After nine years of dating, my boyfriend and I are getting married next year.
I stare at the little box on my wedding website that says “Our Story.” I look at other wedding websites and find cute tales of first dates and sentimental proposals and sweet platitudes. None of that feels true for me. My mind draws blank as I grasp for a place to begin.
“Everything I’ve tried to write for my wedding website ends up sounding fake or vanilla,” I told someone recently. “It’s just hard because we don’t really have a love story.”
I knew that sentence was a lie as soon as it left my lips.
Our love story started with a kiss on our friend’s wooden rickety porch in Champaign Illinois.
Our kiss wasn’t planned, but it also wasn’t entirely unexpected. He was 19 and I was 20, and we had been acquaintances for a few years. We were taking a road trip from Chicago to visit our friends at the University of Illinois for the weekend, we were both single, and somewhere along the way we started flirting in our friend’s car.
I had spent the previous few months feeling suffocated from all directions, trying to morph myself into the glue that would keep every person in my life suspended in orbit. The last thing I wanted was a boyfriend, but what would a kiss hurt?
“Wait — you don’t LIKE me, right?” he asked afterwards. He had learned from experience to cut off expectations early.
I laughed. Of course I didn’t like him. I didn’t even know him. What an arrogant thing for him to ask me.
But I would quickly get to know him.
Nine years is a long period of time to summarize in a blog post.
There were the first six years where we happily lived in separate cities and only saw each other a few weekends a month. (This actually worked really well for us.)
There were evenings where he chased my nephews around my parents’ dining room table for hours while squeals of hysterical laughter rang through the air.
There was a breakup over text message while I took a train to Indiana. There was getting back together a week later in a tearful conversation on the side of a different house in Champaign. There was another near-breakup five years later on a gravel prairie path in our hometown.
There was the cross-country move to Texas, followed by our first year of living together in Austin. We spent too much time together at first because we didn’t know what else to do.
There was the stray grey kitten he searched for outside during a thunderstorm because he didn’t know how she would survive in the rain. He had already named her Patches. She would nuzzle her way into our family on the night Donald Trump was elected.
There were adobe buildings and Eiffel Towers and salsa dancing in Costa Rica and paying higher rental car fees because it didn’t occur to us to just lie and say we were married.
There was being repeatedly asked “When is he going to propose?” and “How do you know he loves you?” and “Aren’t you jealous when other people get married?” and “Don’t you deserve someone who will commit to you?”
(I used to explain that neither of us cared about having a wedding. That moving across the country and sharing a cat, lease, and health insurance was a pretty big commitment.
Mark was never asked these questions. Always and only me. Eventually I stopped explaining.)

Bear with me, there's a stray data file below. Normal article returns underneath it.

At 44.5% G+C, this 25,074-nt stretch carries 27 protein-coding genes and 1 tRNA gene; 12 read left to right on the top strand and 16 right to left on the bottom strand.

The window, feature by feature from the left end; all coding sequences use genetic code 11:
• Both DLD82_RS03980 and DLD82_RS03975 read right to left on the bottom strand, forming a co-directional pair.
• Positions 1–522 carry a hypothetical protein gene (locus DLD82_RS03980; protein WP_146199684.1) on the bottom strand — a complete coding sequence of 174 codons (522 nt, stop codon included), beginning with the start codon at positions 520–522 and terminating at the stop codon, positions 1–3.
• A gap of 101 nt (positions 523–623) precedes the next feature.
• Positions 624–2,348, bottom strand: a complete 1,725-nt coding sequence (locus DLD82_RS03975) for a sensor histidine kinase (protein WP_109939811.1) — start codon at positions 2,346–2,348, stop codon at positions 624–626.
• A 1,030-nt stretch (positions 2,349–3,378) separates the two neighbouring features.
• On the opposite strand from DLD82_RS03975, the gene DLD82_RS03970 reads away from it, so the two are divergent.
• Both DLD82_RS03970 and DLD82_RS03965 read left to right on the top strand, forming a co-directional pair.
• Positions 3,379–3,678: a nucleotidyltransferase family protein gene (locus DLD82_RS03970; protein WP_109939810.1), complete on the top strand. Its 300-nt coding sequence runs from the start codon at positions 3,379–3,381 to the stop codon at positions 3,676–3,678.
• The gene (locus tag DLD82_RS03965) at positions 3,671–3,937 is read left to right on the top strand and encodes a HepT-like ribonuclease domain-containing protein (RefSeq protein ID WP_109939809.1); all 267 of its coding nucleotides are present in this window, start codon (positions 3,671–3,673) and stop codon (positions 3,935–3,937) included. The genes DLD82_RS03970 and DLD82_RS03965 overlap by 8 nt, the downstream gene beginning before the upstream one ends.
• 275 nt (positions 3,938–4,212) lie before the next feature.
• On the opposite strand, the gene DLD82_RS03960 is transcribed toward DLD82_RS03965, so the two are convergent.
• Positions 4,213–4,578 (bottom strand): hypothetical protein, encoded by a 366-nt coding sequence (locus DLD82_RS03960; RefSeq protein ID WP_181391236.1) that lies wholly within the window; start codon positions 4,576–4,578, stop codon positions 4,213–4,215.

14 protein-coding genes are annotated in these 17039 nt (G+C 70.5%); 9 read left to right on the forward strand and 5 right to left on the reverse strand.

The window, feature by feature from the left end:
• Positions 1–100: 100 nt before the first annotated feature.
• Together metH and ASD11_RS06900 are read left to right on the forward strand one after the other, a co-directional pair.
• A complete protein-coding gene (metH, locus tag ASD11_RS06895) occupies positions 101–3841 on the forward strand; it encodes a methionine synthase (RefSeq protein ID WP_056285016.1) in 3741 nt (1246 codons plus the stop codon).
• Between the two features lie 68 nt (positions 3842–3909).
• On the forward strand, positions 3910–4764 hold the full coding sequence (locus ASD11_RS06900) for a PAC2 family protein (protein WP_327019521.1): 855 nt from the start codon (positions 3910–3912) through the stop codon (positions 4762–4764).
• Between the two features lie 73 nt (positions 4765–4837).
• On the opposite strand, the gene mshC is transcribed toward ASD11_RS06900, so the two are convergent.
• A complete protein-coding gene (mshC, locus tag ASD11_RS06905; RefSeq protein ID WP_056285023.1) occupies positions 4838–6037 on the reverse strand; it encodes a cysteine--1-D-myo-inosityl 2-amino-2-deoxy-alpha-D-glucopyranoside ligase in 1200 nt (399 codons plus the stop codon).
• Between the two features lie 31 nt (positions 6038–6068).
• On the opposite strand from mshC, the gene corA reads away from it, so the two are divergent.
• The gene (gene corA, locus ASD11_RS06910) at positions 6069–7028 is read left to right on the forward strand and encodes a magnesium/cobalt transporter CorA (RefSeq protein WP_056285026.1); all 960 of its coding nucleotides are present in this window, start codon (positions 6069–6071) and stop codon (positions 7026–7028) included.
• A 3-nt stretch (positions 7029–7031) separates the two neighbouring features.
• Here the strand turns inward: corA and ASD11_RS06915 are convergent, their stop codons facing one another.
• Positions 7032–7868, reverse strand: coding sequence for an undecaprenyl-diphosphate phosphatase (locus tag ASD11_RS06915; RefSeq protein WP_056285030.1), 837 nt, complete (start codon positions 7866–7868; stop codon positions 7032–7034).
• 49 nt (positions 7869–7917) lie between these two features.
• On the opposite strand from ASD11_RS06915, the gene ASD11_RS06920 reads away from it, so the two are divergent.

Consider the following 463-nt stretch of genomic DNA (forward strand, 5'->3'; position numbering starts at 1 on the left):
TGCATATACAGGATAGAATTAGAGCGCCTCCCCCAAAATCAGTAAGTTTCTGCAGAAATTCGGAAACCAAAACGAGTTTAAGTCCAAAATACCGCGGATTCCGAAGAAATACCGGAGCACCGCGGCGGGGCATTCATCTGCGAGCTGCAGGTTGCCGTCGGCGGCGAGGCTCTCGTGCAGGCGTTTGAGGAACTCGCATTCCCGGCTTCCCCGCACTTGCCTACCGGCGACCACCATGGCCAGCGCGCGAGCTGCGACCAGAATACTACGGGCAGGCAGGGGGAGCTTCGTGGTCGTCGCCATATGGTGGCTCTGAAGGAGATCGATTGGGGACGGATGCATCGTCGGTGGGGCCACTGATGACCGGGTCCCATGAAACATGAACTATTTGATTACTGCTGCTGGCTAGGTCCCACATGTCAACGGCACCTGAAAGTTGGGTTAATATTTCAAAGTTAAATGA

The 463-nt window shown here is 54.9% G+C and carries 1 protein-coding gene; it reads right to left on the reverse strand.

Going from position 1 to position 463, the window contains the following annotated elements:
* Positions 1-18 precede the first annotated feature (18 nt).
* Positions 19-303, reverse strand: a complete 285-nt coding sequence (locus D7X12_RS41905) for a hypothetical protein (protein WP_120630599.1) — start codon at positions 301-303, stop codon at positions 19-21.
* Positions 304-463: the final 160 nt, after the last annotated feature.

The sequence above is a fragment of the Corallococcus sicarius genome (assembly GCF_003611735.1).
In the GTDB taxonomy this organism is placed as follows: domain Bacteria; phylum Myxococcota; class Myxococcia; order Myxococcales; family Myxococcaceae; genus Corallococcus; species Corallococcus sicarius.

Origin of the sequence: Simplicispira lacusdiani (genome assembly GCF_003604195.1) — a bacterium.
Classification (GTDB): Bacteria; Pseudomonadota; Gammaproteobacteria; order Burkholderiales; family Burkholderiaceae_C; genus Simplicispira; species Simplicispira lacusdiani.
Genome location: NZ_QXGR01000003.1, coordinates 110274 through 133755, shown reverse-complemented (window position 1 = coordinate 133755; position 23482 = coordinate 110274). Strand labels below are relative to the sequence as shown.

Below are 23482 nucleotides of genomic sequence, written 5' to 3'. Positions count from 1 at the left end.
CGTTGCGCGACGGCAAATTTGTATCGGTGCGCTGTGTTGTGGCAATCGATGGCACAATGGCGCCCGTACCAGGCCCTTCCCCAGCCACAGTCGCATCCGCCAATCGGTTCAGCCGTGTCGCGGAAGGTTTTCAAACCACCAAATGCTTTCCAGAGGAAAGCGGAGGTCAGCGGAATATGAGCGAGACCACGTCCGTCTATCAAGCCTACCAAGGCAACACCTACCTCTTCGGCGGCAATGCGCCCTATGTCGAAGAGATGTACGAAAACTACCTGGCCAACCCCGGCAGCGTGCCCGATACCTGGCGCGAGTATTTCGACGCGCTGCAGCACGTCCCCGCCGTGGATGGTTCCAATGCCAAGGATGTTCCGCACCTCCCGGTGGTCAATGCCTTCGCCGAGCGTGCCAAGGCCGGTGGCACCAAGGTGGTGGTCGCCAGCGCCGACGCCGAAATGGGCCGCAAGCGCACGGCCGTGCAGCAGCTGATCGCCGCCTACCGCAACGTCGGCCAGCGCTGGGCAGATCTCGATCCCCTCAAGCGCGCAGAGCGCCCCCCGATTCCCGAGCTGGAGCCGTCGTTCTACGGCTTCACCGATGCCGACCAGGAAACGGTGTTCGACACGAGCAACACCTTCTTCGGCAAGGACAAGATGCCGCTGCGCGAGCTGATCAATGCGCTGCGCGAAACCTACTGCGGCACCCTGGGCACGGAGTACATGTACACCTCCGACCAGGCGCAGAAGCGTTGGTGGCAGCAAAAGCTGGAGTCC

There were the deaths of people we loved. There was him taking my little sister to their favorite frozen custard place when her world fell apart. There were moments of him falling asleep with our cat snuggled against his chest, purring them both into oblivion.
There was me pacing around our apartment on New Year’s Day 2019, thinking out loud, figuring out a vision for the year ahead.
I’m almost 30. Do we want to try to have a baby soon? How long do we want to live in Austin? What do we want our lives to look like?
“I mean, I think we should get married before we have kids,” he chimed in with the same nonchalance as someone commenting on the weather.
The look on my face must have been incredulous. Wait.. married? Us?
I heard the shuffling of feet in a neighboring apartment. The hum of tropical cicadas outside burned louder. My peaceful and wedding-less life disappeared.
“After all this time,” I told him, “we’re going to need a better engagement story than this.”
Once I let go of the pressure to write a palatable and vanilla story for my wedding website, our real love story clicked into place.
I don’t want to smooth over the edges. I don’t want an airbrushed filter. I don’t need a better engagement story than this.
Our story is ours to cherish and hold up to the light. It’s ours to dissect and laugh about and honor and embrace. I love the life we have created. I don’t want to nip or tuck a thing.
May we make peace with our stories and let them be seen in the cracked light of how they really are. Not how we wanted them to be, not how Instagram told us they should be, but how they are. Holy and sacred. Vibrant and alive.
And worthy of being shared – even on our wedding websites. Which is exactly where I will be posting these words next 😊
Peace & Romance,
Kelsey Horton is an author, creativity coach, and highly-Capricorn cat mom who loves helping heart-centered humans write books and bring their creative projects to life.
Download her free Imposter Syndrome Survival Guide and check out her creative writing self-help book Robot Coconut Trees: Break Through Writer’s Block, Unleash Your Creative Voice, and Become the Writer You Already Are.